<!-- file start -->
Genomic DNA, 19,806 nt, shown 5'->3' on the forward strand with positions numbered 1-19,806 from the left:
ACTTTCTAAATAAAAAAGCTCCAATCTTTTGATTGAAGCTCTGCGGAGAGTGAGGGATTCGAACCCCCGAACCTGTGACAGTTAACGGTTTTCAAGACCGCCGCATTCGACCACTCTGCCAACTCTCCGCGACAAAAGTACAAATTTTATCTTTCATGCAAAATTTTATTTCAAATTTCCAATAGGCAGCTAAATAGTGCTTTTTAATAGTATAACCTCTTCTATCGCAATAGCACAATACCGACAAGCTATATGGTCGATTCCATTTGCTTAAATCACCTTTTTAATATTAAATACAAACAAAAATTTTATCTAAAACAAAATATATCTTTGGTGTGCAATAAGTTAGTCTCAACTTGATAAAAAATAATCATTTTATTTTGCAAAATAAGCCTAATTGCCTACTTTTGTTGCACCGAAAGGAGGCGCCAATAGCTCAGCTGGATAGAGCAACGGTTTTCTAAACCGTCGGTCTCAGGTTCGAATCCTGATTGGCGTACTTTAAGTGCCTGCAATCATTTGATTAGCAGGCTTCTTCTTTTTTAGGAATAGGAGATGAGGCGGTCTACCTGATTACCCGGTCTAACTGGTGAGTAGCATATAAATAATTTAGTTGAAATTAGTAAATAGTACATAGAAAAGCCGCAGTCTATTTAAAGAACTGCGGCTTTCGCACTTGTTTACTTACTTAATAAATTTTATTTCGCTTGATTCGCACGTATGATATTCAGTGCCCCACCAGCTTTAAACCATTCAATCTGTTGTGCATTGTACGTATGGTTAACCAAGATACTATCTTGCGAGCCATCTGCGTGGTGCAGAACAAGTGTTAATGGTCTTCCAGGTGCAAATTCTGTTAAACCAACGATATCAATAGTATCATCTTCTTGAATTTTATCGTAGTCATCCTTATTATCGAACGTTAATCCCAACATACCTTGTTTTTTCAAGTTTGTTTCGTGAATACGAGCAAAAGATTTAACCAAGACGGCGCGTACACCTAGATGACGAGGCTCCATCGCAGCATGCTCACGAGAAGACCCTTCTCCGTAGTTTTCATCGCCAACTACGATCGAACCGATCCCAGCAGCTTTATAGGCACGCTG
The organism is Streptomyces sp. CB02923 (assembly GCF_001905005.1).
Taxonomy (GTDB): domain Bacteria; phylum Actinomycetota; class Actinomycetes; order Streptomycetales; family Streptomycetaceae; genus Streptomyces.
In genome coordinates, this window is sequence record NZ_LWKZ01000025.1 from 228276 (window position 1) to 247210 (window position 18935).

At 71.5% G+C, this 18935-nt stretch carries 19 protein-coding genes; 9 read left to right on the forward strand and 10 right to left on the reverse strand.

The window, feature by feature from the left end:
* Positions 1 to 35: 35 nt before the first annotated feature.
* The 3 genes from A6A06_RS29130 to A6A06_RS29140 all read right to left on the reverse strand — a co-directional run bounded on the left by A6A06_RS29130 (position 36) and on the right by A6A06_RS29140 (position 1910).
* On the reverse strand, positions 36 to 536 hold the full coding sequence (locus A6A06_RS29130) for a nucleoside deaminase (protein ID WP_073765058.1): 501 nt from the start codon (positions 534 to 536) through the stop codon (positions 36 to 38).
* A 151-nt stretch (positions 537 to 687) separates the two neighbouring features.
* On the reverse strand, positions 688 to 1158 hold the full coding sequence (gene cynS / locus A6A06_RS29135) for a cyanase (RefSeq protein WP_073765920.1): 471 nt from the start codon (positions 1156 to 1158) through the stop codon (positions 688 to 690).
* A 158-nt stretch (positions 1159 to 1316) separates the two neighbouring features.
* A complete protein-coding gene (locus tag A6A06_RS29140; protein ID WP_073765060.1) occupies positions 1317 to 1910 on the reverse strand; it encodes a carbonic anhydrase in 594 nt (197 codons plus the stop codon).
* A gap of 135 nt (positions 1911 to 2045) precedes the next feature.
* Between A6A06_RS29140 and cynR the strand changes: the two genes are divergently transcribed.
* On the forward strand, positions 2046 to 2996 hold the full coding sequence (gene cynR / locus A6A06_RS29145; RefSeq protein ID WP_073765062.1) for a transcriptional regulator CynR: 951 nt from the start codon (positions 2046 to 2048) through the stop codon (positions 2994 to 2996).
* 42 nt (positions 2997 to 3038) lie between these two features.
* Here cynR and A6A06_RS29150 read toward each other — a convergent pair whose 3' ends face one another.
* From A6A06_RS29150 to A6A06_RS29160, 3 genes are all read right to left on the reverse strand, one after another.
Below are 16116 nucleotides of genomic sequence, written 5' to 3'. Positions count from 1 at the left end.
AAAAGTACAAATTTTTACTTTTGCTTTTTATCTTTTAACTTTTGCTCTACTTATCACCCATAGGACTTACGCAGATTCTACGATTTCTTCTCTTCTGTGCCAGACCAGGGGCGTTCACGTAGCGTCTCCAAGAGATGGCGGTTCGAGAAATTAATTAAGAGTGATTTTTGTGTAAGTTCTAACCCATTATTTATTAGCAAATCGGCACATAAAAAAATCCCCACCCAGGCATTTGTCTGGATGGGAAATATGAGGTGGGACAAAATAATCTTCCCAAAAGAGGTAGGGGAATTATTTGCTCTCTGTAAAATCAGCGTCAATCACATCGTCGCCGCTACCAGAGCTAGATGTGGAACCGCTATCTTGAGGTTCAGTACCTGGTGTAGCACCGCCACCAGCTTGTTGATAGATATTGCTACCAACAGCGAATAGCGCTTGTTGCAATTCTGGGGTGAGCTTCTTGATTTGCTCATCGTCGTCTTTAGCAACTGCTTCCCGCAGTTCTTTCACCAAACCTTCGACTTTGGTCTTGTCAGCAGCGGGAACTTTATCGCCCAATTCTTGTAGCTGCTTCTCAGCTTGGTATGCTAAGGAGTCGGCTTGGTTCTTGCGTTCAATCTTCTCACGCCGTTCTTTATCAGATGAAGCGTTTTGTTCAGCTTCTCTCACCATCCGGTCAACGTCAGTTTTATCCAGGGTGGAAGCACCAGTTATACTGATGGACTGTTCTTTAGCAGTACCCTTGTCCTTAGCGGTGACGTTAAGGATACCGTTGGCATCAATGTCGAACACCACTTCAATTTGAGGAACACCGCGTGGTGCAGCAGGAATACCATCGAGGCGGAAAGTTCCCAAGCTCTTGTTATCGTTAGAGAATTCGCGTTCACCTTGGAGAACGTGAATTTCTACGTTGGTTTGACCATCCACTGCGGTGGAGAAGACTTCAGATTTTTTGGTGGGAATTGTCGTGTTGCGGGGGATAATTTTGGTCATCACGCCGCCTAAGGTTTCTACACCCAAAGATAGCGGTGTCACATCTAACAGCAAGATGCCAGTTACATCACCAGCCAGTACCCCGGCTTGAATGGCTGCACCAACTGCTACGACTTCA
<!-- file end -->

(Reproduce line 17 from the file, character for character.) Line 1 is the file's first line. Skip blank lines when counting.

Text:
* On the forward strand, positions 2046 to 2996 hold the full coding sequence (gene cynR / locus A6A06_RS29145; RefSeq protein ID WP_073765062.1) for a transcriptional regulator CynR: 951 nt from the start codon (positions 2046 to 2048) through the stop codon (positions 2994 to 2996).